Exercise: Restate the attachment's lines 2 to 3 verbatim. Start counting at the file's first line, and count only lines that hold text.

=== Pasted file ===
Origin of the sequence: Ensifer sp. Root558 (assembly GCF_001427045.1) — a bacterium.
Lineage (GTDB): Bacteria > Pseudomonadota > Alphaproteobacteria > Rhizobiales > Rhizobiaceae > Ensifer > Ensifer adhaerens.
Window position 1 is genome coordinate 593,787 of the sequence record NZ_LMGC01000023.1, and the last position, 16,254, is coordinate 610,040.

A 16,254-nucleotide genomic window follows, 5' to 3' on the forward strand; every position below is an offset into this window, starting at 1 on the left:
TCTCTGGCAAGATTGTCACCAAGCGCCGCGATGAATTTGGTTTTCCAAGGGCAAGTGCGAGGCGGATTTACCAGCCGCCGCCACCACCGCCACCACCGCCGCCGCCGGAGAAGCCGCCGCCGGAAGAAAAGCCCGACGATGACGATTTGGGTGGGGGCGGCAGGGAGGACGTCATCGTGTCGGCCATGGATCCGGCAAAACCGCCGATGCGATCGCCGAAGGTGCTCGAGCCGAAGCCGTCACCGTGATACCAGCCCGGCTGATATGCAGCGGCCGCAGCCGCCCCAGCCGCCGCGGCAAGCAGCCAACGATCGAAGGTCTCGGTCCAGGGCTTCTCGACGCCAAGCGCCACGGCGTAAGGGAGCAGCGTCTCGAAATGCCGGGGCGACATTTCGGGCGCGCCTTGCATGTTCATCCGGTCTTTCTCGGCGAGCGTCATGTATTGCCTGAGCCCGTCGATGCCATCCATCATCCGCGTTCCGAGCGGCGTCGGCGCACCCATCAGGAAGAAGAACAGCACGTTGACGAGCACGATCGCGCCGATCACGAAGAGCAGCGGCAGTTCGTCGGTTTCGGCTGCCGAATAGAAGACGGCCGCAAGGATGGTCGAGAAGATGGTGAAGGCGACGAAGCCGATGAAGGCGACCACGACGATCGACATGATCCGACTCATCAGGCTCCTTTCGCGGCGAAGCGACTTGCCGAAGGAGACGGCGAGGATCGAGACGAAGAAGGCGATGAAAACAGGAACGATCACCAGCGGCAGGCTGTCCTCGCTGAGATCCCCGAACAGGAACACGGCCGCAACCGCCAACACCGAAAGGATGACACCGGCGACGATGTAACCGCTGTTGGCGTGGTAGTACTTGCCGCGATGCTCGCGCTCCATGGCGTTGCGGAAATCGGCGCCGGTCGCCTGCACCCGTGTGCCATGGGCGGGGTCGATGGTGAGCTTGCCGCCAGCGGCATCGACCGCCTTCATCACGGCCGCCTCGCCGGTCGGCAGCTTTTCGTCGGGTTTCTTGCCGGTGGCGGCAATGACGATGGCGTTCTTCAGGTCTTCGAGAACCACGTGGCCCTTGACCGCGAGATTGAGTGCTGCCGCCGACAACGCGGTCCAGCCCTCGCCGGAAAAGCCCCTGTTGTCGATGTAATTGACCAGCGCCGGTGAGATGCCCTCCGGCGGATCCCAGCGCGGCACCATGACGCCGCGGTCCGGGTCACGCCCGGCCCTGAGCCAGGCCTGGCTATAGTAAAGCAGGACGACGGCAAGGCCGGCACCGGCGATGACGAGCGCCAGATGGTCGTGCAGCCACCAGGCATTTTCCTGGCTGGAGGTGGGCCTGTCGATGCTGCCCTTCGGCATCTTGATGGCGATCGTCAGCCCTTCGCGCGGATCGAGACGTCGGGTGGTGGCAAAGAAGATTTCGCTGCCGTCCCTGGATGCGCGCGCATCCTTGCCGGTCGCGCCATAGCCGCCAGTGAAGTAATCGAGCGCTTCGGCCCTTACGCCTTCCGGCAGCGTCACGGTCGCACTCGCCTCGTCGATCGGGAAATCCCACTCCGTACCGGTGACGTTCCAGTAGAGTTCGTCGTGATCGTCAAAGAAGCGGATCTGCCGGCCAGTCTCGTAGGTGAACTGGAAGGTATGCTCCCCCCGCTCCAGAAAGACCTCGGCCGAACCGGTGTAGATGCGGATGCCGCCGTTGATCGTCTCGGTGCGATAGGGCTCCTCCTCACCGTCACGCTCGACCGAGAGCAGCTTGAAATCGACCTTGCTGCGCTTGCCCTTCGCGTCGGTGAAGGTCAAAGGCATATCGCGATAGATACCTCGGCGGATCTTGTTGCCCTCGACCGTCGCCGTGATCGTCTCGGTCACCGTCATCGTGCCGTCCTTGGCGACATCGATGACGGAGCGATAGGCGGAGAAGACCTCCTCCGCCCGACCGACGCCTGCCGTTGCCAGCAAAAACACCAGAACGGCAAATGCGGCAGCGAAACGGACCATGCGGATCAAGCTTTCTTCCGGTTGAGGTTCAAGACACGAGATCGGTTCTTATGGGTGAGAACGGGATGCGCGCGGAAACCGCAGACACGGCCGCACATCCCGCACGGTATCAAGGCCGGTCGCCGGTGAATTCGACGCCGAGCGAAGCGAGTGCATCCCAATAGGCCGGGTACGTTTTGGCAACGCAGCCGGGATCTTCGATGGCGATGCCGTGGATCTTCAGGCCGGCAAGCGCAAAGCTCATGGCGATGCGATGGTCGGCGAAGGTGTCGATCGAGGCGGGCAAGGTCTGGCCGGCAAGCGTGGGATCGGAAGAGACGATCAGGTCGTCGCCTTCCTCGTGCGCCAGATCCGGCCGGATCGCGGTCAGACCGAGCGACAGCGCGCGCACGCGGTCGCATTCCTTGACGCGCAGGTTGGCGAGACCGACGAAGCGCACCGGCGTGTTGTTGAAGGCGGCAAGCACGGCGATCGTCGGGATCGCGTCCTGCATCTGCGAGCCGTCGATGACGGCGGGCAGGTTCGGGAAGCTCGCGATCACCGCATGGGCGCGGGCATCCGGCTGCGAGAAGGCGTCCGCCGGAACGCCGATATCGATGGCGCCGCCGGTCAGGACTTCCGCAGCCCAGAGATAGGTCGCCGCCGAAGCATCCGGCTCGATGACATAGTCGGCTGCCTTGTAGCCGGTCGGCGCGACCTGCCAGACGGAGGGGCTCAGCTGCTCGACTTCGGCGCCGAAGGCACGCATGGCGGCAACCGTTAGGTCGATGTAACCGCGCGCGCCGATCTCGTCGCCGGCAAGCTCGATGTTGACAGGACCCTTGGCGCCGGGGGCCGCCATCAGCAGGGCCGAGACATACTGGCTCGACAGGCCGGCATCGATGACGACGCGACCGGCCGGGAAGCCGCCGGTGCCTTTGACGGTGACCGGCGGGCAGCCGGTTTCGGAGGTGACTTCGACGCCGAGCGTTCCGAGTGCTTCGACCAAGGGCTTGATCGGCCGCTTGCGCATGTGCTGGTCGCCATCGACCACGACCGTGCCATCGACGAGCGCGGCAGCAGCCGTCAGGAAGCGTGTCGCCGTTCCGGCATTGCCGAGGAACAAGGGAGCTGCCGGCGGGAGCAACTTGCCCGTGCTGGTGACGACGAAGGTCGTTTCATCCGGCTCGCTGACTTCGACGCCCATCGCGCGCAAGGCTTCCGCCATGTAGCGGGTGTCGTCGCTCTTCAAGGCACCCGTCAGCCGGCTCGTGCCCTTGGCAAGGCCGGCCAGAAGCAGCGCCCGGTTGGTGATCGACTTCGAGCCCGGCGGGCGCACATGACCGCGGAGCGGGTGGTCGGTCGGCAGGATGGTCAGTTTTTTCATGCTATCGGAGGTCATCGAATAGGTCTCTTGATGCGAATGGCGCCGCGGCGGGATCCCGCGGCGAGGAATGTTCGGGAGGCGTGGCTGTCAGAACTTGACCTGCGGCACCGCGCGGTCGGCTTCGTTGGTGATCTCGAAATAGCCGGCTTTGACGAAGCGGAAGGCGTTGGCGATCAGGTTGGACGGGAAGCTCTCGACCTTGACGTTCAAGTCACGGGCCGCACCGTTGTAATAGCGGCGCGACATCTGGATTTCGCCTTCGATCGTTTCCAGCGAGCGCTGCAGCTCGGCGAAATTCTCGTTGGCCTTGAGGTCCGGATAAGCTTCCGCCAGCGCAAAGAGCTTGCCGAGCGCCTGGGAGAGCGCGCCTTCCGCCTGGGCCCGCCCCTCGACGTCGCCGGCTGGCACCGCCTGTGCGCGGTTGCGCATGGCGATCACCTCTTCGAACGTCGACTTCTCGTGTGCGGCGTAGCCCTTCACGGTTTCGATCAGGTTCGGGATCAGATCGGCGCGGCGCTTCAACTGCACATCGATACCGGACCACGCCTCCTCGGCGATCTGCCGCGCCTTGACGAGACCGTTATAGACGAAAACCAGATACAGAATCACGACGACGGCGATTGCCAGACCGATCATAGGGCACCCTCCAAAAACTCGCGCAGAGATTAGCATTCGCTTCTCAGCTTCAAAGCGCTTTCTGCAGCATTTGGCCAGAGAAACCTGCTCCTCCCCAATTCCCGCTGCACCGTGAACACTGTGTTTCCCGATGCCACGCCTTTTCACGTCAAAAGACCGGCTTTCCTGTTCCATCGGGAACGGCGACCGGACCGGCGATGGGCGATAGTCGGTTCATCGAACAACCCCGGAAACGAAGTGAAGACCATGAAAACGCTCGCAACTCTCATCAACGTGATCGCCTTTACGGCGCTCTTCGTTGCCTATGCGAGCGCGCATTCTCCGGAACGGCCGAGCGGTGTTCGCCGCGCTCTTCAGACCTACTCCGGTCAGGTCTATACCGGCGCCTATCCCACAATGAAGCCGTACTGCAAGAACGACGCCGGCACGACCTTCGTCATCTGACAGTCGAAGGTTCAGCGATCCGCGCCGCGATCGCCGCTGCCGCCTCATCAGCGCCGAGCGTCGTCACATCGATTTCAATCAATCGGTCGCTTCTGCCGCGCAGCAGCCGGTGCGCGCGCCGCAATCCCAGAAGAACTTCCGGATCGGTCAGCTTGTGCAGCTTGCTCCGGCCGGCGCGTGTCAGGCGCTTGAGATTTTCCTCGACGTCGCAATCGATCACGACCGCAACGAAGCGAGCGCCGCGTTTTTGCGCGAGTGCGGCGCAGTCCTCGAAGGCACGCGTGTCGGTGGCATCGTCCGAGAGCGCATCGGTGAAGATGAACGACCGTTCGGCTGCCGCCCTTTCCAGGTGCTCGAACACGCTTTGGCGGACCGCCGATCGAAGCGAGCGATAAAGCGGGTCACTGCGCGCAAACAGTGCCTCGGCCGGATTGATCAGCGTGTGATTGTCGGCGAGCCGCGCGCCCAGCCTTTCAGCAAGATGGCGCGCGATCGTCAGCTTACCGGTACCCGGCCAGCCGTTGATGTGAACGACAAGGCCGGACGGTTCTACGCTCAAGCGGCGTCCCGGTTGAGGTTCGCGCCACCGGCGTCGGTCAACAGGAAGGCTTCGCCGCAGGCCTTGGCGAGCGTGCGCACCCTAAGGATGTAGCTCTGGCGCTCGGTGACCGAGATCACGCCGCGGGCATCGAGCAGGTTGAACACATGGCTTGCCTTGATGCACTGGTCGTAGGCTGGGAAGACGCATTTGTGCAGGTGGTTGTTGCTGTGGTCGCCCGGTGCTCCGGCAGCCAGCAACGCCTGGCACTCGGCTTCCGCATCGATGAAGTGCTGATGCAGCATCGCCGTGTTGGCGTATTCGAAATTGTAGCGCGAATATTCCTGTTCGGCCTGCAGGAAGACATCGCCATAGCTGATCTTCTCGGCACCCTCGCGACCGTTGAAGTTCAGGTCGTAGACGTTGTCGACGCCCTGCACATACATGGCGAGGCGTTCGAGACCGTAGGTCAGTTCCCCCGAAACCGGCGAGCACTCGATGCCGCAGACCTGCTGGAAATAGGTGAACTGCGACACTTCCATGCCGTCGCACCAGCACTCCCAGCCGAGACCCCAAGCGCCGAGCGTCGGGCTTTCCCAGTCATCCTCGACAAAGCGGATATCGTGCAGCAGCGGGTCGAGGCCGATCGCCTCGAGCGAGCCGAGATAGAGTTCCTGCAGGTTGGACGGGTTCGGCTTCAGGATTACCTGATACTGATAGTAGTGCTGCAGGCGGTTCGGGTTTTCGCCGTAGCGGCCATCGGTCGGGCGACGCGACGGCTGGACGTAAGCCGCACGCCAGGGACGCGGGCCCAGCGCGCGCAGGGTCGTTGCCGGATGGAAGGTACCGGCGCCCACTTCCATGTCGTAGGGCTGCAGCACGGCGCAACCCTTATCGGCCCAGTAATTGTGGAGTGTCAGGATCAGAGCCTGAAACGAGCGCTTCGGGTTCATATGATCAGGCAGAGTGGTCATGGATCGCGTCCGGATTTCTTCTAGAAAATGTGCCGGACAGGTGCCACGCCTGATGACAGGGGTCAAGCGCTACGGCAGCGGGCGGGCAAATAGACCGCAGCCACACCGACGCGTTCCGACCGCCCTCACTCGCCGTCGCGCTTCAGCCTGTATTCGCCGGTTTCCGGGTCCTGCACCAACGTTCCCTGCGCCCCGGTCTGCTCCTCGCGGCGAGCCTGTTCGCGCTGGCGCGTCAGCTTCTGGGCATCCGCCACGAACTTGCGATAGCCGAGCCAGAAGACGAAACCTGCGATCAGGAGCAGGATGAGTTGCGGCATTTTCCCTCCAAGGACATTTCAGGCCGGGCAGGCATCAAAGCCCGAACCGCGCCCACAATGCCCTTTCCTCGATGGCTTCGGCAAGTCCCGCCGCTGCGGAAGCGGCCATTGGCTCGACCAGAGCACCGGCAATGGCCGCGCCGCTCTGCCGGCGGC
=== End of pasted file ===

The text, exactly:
Lineage (GTDB): Bacteria > Pseudomonadota > Alphaproteobacteria > Rhizobiales > Rhizobiaceae > Ensifer > Ensifer adhaerens.
Window position 1 is genome coordinate 593,787 of the sequence record NZ_LMGC01000023.1, and the last position, 16,254, is coordinate 610,040.